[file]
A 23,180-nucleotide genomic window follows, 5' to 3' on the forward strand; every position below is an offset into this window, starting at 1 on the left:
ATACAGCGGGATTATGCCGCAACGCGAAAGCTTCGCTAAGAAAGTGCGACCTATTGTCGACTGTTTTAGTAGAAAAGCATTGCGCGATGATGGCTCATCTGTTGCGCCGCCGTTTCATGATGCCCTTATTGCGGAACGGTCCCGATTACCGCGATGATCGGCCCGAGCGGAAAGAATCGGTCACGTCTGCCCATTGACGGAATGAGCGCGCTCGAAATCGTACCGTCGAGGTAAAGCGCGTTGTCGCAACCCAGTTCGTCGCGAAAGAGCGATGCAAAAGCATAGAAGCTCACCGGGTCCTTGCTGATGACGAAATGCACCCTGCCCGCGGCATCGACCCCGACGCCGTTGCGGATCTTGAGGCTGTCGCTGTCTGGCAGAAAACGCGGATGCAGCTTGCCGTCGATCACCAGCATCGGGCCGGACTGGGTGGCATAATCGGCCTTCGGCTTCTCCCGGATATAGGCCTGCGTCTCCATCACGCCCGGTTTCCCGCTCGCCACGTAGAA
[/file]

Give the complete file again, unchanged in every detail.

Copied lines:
A 23,180-nucleotide genomic window follows, 5' to 3' on the forward strand; every position below is an offset into this window, starting at 1 on the left:
ATACAGCGGGATTATGCCGCAACGCGAAAGCTTCGCTAAGAAAGTGCGACCTATTGTCGACTGTTTTAGTAGAAAAGCATTGCGCGATGATGGCTCATCTGTTGCGCCGCCGTTTCATGATGCCCTTATTGCGGAACGGTCCCGATTACCGCGATGATCGGCCCGAGCGGAAAGAATCGGTCACGTCTGCCCATTGACGGAATGAGCGCGCTCGAAATCGTACCGTCGAGGTAAAGCGCGTTGTCGCAACCCAGTTCGTCGCGAAAGAGCGATGCAAAAGCATAGAAGCTCACCGGGTCCTTGCTGATGACGAAATGCACCCTGCCCGCGGCATCGACCCCGACGCCGTTGCGGATCTTGAGGCTGTCGCTGTCTGGCAGAAAACGCGGATGCAGCTTGCCGTCGATCACCAGCATCGGGCCGGACTGGGTGGCATAATCGGCCTTCGGCTTCTCCCGGATATAGGCCTGCGTCTCCATCACGCCCGGTTTCCCGCTCGCCACGTAGAA